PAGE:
A comfortable bed offers the correct support; try this test from The Sleep Council to help you make an assessment. When lying on your back, slide the flat of your hand under the hollow of your back. If your hand slides in very easily or there’s a gap, the mattress is too firm, leading to pressure on your hips and shoulders. If it’s really difficult get your hand in at all, the mattress is too soft, causing your body to slouch and leading to back pain. Ultimately, it’s up to you what feels right, but ideally the mattress should mould to the shape of your body while remaining supportive. Remember to make sure that the mattress is suitable for your chosen bed base, in terms of size, depth and weight. If you’re buying the base and mattress from different manufacturers make sure to measure both because, again, there’s no industry-wide sizing standard despite the typical labels.

Divans versus Bedsteads

Divans often feel more solid and supportive than bedsteads on legs, distributing weight more evenly, but if you go for quality there’s no reason why a bedstead shouldn’t last just as long. However, if you’re on a tight budget, a divan is probably the better option; you’ll avoid the squeaks and creaks of cheaper wooden and metal bedsteads. Bear in mind that divans will often come without a headboard. This allows you to personalise what’s essentially a fabric covered box, but it’s also an added expense and you’ll need to make sure the headboard is compatible with the base. With bedsteads it’s equally important to ensure that the mattress you choose is compatible with the base, particularly in terms of weight. If the mattress is unsuitable, any warranty on the bedstead will be invalidated. One of the irritations with divans is the need for valances. If you don’t want be heaving the mattress off every time the valance needs changing go for a plain divan base that you’re happy to have on show. Essentially, it’s your choice of mattress that’ll ensure a good night’s sleep. Put value for money over price and it’s just a question of style.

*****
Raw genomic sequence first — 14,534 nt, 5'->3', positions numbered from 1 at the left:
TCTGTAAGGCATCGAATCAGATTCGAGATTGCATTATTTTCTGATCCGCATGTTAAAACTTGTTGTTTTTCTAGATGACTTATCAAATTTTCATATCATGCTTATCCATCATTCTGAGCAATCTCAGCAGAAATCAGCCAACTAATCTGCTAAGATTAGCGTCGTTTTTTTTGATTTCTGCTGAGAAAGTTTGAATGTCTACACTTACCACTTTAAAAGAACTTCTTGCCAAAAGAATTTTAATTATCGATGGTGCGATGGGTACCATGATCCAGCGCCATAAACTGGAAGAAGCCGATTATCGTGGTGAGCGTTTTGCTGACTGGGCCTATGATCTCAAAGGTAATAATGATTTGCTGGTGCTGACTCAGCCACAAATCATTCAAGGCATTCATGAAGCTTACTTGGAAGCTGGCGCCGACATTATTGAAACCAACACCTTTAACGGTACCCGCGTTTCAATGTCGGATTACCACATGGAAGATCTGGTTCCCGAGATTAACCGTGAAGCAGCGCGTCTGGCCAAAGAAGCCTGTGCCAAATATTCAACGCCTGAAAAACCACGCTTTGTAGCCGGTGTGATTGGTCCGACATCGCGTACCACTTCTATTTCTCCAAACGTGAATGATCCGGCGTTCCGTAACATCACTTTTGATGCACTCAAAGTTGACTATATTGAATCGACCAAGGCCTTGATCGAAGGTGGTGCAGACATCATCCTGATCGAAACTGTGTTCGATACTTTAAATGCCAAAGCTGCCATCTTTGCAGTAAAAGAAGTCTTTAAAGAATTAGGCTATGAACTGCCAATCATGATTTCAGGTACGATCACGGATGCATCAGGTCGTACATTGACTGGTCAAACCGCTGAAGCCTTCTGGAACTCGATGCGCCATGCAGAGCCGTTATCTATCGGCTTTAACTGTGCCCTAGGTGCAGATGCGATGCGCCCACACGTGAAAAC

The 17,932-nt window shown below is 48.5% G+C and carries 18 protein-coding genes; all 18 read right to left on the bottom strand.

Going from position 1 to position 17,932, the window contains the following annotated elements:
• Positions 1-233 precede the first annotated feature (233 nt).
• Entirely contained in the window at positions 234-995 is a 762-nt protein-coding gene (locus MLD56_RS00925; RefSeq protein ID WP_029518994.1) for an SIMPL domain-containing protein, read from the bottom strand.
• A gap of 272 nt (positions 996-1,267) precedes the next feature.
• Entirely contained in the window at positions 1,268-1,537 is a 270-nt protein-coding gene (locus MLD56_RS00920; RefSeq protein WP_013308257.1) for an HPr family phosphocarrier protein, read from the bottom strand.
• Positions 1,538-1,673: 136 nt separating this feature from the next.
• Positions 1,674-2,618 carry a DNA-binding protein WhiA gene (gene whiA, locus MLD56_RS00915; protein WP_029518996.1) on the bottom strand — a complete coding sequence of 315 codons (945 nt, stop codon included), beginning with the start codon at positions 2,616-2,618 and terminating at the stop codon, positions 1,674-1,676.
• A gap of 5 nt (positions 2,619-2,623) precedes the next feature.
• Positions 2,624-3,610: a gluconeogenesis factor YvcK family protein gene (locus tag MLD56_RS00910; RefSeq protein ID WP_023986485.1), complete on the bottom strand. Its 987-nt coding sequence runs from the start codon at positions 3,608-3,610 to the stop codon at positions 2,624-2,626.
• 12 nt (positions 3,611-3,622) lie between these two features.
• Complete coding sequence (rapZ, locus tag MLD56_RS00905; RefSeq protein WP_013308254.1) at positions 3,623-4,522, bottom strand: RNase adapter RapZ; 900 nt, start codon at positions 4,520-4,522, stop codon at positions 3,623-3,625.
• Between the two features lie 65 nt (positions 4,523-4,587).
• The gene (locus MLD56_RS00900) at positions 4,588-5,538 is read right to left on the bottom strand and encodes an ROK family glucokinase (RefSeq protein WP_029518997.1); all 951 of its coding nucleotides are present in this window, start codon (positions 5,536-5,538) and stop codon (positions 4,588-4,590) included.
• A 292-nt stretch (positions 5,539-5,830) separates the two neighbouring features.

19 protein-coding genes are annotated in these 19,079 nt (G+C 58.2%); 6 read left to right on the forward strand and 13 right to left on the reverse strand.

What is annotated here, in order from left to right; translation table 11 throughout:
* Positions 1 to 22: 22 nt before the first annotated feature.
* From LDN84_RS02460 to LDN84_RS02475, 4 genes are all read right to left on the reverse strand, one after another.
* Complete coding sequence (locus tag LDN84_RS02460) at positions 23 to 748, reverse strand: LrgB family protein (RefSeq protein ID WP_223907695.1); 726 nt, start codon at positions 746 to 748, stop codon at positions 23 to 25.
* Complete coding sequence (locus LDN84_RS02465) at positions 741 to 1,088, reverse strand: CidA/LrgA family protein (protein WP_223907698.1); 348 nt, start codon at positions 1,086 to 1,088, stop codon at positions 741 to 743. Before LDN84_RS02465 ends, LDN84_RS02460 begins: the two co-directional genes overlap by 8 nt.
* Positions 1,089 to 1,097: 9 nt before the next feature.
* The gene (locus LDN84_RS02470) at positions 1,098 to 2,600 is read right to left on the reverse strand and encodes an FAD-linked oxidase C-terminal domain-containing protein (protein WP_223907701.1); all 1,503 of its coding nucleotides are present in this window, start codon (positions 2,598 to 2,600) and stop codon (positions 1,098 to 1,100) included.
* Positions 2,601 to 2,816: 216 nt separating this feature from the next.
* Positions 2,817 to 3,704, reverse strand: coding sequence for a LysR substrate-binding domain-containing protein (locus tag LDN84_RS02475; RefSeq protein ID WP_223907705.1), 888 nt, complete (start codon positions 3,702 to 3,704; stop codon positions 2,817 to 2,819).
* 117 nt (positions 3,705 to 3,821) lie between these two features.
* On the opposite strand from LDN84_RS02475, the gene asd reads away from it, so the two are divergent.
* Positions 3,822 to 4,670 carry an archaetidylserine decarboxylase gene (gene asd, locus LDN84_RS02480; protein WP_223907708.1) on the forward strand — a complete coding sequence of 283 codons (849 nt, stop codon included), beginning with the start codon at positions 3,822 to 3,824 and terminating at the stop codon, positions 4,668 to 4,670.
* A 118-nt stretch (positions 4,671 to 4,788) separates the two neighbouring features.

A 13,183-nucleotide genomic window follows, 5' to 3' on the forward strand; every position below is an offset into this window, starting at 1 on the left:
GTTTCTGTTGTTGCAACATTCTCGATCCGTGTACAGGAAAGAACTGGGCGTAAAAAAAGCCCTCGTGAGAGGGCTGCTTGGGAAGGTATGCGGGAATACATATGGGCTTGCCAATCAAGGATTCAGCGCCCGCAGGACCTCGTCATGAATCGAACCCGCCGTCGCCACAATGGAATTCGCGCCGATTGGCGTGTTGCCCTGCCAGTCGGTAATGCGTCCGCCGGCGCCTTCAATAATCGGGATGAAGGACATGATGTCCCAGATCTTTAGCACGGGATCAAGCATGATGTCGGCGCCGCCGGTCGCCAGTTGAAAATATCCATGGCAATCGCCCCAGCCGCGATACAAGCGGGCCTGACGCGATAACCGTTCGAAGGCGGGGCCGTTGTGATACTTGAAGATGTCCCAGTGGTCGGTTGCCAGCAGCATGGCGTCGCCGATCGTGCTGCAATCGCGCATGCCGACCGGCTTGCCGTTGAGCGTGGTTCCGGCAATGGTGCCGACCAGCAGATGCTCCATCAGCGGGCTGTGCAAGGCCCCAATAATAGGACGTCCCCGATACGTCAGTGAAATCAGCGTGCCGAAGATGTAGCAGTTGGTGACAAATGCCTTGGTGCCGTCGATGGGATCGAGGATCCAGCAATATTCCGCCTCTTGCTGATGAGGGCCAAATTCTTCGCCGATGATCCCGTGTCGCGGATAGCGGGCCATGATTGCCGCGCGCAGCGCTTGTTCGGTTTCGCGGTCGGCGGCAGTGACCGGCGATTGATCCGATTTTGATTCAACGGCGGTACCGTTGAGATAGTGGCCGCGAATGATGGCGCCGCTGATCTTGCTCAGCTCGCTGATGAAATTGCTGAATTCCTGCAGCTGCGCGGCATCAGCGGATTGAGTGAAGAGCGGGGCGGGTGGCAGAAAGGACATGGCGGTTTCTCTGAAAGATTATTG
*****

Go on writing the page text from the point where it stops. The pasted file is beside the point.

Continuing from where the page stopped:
A new bed is such a treat, and if you take your time to choose it’ll bring lasting pleasure.

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About Catherine Gregg

Catherine Gregg Catherine is a Features Writer and intern at She graduated with an MA in Design History from the Royal College of Art in 2009 and has a market stall in London selling 20th century pieces for the home.